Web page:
HOUSTON, Texas — 19 Oct 10
Salish Kootenai College Student Gives Robonaut 2 Two Thumbs Up
By: Heather L. Ogletree
Robots are everywhere. From ATMs to robotic dogs to characters in blockbuster films, robots are now engrained in the framework of American culture and life.
But what is the purpose of a robot? While some robots are generated mainly for entertainment value, a majority of robots are built to perform the tasks of a human counterpart.
By Webster’s definition, a robot is “1: a machine that looks like a human being and performs various complex acts (as walking or talking) of a human being; 2: a device that automatically performs complicated often repetitive tasks, or 3: a mechanism guided by automatic controls.”
This summer, Kody Ensley, a descendant of the Confederated Salish and Kootenai Tribes of the Flathead Indian Reservation in Pablo, Mont., was selected to complete project entitled “Robotic Sensing and Control” at NASA’s Johnson Space Center (JSC) as a part of the Undergraduate Student Research Project (USRP).
When Ensley accepted his internship offer he did not realize the grand scope of the project he would be completing. He stated, “When I heard the word internship, I immediately assumed I would be getting coffee for someone.” But once he arrived at JSC, Ensley asserted, “I was simply stunned by the respect and latitude I was given….I worked on real projects; I was encouraged to give my opinion and contribute to existing projects.”
During his 10 week internship, Ensley worked with Scott Askew and several other engineers in JSC’s Software, Robotics, and Simulation division on hardware and software for systems including Robonaut 2 and the Lunar Electric Rover. This project completely suited the computer engineering major whose love of robots began as a child who had a knack for constructing Lego masterpieces and solving puzzles.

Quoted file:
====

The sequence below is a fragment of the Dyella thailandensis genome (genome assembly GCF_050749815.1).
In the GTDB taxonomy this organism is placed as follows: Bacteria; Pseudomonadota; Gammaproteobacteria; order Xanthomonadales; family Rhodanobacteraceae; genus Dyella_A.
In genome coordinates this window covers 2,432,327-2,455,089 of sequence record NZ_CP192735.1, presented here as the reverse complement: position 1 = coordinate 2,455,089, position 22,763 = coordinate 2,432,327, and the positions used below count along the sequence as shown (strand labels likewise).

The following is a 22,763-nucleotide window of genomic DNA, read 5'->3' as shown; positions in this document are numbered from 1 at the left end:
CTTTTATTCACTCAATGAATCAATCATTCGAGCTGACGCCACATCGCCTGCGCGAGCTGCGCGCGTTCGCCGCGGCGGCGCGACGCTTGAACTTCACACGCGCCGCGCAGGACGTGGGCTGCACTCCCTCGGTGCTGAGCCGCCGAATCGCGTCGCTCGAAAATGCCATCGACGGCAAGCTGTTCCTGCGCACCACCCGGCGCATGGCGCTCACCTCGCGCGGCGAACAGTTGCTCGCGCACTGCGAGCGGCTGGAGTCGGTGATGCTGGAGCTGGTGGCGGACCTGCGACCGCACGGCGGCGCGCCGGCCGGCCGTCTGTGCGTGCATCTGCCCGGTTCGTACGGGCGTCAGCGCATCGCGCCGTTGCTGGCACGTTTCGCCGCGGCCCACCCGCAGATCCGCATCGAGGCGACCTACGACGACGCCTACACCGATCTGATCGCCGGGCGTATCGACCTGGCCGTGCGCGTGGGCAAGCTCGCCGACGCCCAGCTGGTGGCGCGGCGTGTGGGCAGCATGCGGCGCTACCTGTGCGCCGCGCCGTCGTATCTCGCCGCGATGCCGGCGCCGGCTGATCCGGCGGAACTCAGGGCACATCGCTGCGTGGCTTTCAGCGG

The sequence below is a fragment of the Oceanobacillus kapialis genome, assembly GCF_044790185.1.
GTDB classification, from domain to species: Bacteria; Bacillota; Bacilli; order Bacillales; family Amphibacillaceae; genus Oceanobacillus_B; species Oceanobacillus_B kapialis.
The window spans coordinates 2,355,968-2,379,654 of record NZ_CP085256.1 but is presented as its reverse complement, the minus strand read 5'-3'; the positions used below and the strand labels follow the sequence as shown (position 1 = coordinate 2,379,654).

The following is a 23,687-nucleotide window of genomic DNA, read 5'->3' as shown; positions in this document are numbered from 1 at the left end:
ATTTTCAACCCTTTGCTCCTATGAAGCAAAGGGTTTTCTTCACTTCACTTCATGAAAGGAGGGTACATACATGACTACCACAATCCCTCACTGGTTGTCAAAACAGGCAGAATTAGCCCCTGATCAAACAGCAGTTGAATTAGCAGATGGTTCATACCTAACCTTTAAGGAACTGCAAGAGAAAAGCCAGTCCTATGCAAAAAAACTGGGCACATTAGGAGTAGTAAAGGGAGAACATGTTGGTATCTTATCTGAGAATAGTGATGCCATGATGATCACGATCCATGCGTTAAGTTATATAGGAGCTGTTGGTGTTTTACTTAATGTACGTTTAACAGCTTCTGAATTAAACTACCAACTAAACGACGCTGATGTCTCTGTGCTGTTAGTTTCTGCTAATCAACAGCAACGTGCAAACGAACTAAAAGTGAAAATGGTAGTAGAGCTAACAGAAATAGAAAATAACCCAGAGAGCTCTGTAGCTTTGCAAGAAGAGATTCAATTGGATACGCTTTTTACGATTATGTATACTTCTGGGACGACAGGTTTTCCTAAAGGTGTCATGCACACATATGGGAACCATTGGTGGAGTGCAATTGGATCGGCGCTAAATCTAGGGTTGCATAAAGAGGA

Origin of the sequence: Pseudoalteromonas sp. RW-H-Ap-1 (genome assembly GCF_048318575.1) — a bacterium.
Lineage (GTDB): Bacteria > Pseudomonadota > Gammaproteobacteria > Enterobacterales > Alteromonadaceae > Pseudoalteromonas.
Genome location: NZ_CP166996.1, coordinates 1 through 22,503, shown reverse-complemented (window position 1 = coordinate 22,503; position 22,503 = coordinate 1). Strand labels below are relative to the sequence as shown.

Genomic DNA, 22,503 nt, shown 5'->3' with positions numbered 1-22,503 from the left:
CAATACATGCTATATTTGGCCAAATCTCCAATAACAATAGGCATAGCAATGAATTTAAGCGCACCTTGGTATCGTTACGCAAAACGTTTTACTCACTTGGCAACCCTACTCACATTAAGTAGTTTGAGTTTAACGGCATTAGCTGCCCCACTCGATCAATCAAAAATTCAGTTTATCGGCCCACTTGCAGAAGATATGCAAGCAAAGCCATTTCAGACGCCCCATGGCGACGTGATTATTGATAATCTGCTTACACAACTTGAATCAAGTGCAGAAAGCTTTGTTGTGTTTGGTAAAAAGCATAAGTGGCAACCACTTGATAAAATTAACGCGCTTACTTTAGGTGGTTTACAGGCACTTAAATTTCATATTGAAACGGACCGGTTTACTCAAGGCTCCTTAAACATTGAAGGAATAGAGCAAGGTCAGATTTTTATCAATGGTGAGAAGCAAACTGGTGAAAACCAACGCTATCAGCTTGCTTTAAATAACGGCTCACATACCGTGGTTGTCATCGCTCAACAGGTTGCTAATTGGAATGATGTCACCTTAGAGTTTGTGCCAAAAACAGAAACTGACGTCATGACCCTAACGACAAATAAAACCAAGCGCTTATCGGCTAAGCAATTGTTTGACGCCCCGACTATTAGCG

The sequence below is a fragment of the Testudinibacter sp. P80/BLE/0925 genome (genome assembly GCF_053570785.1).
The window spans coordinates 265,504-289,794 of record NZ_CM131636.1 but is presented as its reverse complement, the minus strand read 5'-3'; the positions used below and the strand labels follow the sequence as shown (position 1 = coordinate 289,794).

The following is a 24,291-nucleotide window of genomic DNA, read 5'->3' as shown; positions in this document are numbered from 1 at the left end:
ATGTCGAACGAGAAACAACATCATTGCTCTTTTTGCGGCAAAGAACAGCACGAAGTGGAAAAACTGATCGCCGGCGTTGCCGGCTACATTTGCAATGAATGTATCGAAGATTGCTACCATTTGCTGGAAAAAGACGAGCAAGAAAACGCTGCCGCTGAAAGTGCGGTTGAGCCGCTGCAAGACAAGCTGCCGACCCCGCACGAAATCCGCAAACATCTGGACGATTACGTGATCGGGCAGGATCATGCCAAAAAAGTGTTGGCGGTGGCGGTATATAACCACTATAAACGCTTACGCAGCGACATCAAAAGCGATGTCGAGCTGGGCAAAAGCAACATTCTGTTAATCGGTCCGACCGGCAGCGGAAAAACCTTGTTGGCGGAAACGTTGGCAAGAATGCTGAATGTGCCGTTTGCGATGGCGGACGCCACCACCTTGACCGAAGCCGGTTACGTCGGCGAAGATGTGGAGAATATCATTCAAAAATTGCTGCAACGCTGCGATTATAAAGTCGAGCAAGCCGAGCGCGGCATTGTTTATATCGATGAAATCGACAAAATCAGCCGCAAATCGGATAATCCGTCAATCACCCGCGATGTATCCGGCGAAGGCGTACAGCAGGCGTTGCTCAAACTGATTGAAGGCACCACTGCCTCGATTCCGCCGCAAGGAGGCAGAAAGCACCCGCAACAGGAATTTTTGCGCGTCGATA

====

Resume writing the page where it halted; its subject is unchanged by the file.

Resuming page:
“I was very excited to work with Robonaut 2 as he is the pinnacle of ‘robot cool’,” said Ensley. “What I found particularly interesting about [R2], were his hands and fingers. This led me to a project where I was able to build a testbed for evaluating new designs for future Robonaut fingers.”
One of the main features of R2 is his dexterity. It allows R2 to use the same tools as astronauts, avoiding the need to create specialized tools for robots. However, USRP Mentor Askew noted, “While in science fiction and entertainment robots are portrayed as independent entities, today’s robots involve a significant amount of human supervision and interaction. NASA’s Robonaut 2 is a system designed to work side by side astronauts performing the role of assistant.”
R2 can potentially increase the safety of places like the International Space Station byperforming simple, repetitive, or especially dangerous tasks. According to Askew, “They are called the three D’s. If it’s dangerous, dirty, or dull, robots are often called upon to perform the work.”In fact, R2 is scheduled to join the ISS team as part of the STS-133 mission. Another part of Ensley’s project was dedicated to computer programming for Project M, one possible future application for R2. According to the JSC website for Robonaut 2, “Project M is a proposed project to land an operational humanoid robot, [like R2], on the moon in 1000 days.”
Ensley observes, “With programming, rarely does the same person who built the code update and maintain it later.” Knowing that this project would be passed onto other coders and possibly to other USRP interns, he made sure to document his program in order to make it “easy for another coder to jump into [it] later.”
For these future JSC interns, Ensley advised, “Expect to be challenged, keep a notebook of your daily activities, umbrellas are useless in Texas rain, and coffee is the universal friend maker.”
In regard to his experience, Ensley reflected, “This internship has shown me a large world of possibilities and I could not be more excited about my future; a future I hope will include working at NASA.”